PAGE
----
Mikhail Margelov: The Russian military has learnt their lesson from the previous war and now, I cannot say the system ticks like a Swiss clock, but it works much better than it did before. This time the Russian military is organised much better, the logistics work much better, they have managed to built a more integrated system and the management has improved.
Vadim, Russia: Mr. Margelov, we have heard for a long time about the necessity to create a professional army. But little has been done so far to that end. Don't you consider this war in Chechnya a lesson to the Russian military system as a whole? Can it be the last straw on the way of finally creating a completely professional army despite the need to sacrifice army top commanders' corrupt interests?
Mikhail Margelov: I would not be that optimistic, I would not call that conflict the last brick in the wall. I cannot say that this conflict will pave the way for a professional army 100%. I think that one of the conclusions which will be drawn from this anti-terrorist operation is that as a first step there should be a combination between the professional regiments and the way it works today.
Anonymous: I have spent the bulk of my time over the last three years living in Chechnya as the manager of a humanitarian programme. In the last three months, up to and including December last year, I personally witnessed over 40 cases where Russian forces directly targeted Chechen civilians.
Mikhail Margelov: I would like to remind you of the fact that the personal security of the representatives of international aid organisations cannot be protected well. After five employees of the Red Cross were killed, this renowned organisation left Chechnya. The OAC mission also left for Moscow due to the absence of the guarantees of security on the Chechen territory. Many people in Great Britain cannot forget the brutal killing of four British engineers.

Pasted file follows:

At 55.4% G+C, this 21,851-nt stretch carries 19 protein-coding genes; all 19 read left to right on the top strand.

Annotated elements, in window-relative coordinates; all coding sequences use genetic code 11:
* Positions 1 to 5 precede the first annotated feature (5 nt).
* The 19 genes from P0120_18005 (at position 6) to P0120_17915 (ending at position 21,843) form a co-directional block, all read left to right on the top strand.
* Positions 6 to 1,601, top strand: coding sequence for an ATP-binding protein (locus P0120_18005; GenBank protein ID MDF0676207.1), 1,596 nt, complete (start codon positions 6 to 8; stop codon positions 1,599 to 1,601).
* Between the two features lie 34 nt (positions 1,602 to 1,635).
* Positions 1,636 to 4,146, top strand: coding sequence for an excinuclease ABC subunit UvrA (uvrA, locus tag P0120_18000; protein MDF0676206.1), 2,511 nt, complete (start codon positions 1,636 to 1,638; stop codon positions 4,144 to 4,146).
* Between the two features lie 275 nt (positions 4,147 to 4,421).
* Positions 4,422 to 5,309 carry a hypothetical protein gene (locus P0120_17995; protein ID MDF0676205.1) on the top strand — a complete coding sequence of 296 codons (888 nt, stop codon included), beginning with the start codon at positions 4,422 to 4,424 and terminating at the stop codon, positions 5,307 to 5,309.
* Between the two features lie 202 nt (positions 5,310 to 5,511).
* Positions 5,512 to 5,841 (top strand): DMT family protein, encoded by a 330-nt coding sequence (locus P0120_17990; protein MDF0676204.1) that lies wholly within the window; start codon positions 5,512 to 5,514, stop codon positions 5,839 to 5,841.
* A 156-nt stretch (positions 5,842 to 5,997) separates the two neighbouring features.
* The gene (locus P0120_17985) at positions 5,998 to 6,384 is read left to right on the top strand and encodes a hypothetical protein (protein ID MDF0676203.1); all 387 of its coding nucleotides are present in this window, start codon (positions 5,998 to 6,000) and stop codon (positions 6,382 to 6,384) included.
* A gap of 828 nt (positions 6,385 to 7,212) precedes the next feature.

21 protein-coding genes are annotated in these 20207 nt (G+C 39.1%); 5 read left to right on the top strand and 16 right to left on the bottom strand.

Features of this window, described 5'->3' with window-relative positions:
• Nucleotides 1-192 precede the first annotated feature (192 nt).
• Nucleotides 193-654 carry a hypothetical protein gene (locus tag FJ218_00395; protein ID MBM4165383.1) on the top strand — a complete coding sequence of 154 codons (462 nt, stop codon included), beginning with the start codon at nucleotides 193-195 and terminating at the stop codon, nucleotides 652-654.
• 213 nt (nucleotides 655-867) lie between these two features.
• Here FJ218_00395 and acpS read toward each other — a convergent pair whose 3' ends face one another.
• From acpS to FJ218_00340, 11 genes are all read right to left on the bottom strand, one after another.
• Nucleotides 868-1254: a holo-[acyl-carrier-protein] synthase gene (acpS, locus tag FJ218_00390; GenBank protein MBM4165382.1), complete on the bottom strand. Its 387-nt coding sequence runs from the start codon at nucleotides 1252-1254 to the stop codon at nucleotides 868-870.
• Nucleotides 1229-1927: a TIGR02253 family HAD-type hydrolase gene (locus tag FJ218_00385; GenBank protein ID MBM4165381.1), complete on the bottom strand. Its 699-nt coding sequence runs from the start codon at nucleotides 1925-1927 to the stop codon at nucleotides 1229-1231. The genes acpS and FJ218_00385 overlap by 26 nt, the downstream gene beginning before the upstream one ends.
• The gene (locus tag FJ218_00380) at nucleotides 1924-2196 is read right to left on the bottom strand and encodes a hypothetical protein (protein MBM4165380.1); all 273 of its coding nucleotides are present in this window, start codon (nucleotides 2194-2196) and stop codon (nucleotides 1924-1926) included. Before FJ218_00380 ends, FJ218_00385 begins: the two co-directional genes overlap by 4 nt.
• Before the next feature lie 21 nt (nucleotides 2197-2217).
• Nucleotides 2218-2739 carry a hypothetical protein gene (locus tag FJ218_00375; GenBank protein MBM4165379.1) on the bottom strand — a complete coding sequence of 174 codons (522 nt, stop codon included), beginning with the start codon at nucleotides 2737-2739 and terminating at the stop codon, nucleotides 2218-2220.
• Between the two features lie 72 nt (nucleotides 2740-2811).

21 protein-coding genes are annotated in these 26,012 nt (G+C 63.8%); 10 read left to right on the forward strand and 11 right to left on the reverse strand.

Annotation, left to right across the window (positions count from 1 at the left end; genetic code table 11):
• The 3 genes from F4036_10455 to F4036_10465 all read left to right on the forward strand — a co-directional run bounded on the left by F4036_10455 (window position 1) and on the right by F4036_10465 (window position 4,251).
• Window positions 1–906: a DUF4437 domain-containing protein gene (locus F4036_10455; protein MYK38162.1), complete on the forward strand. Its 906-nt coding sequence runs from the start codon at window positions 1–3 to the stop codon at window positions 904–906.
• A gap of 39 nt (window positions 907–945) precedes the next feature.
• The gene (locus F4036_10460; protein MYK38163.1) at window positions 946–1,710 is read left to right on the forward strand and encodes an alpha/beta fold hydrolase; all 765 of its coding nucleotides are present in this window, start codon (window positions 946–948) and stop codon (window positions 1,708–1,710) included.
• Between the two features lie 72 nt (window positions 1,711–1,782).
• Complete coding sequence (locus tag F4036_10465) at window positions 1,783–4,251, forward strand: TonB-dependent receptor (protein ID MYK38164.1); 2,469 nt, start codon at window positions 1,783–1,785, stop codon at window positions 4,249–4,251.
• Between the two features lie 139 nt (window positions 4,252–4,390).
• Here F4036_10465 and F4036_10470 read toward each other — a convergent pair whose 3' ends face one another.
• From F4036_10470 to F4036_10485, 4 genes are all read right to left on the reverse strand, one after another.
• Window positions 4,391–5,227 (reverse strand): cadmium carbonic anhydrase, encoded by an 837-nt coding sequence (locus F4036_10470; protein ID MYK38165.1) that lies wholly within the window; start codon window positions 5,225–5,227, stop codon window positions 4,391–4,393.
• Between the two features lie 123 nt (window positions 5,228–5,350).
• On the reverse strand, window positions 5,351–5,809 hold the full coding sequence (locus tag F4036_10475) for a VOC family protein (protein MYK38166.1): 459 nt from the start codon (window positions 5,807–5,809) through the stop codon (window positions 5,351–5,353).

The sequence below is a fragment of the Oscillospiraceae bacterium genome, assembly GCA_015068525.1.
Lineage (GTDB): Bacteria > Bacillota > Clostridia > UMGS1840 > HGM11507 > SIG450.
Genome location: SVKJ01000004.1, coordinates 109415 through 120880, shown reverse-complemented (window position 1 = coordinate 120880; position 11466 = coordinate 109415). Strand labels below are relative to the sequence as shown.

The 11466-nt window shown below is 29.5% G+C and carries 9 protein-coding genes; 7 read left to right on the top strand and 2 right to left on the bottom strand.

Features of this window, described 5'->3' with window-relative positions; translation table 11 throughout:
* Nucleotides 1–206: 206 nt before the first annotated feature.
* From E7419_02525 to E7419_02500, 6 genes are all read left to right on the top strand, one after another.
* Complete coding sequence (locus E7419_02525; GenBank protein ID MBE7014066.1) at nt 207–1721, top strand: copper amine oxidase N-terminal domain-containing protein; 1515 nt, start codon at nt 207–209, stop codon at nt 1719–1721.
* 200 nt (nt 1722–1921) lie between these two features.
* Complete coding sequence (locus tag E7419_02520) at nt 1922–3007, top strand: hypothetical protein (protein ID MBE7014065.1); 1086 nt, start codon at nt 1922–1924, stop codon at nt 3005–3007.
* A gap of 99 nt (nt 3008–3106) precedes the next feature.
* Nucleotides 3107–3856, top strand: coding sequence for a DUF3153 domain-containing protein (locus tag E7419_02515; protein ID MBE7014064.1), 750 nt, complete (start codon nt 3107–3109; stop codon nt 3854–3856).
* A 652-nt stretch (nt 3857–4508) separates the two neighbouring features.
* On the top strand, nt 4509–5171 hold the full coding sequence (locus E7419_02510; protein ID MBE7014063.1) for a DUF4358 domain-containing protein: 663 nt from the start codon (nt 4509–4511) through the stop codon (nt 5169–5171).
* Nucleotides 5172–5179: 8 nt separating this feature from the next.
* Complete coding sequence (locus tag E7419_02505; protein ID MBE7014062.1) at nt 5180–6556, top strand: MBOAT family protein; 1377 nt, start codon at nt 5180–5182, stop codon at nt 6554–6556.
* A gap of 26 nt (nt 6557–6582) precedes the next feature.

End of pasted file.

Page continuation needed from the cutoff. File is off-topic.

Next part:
Nwanko Etim, Nigeria: We have all the seen the pictures of a totally destroyed Grozny. How can you explain to the innocent civilians that you have destroyed their homes? Why is there not more aid going to the massive refugee camps?
Mikhail Margelov: We see not only a destroyed Grozny, we also see a destroyed Gudermes and some other Chechen cities. The most important answer is that about 80% of what you see destroyed was destroyed during the war in 1994-1996. After that during the three years of 1996-1999 after the peace agreements were signed, Russia was transferring funds to Maskhadov and his government for the re-building of Chechnya. Not a penny was spent on the re-building of Chechnya by Maskhadov's government. Russian militaries were very active in Grozny and of course there is a higher level of damage and we accept that fact and we do not argue with it.
Lisa James, England: Will the Russians pay for all the bomb damage in Chechnya, or will they be looking to the West for handouts?
Mikhail Margelov: I've already said that we have paid for all the damage we did on the Chechen region in 1994-1996. More than that we were transferring funds for paying teachers and doctors and those who served for governmental institutions, these people were not receiving salaries or pensions.
William Yimbo, Kenya: On what website can I find the most up to date information on background to the Chechen War, especially the Russian perspective, to help me understand the issues and their regional and international implications?
Mikhail Margelov: Unfortunately we do not have this website in Swahili, but we have it both in Russian and English. The internet address is www.infocentre.ru and this is the Russian Information Centre website and there we have a lot of materials, photos and scripts of briefings which take place in Moscow. You will find there the official position and angle of how Russia sees what happens in Chechnya now.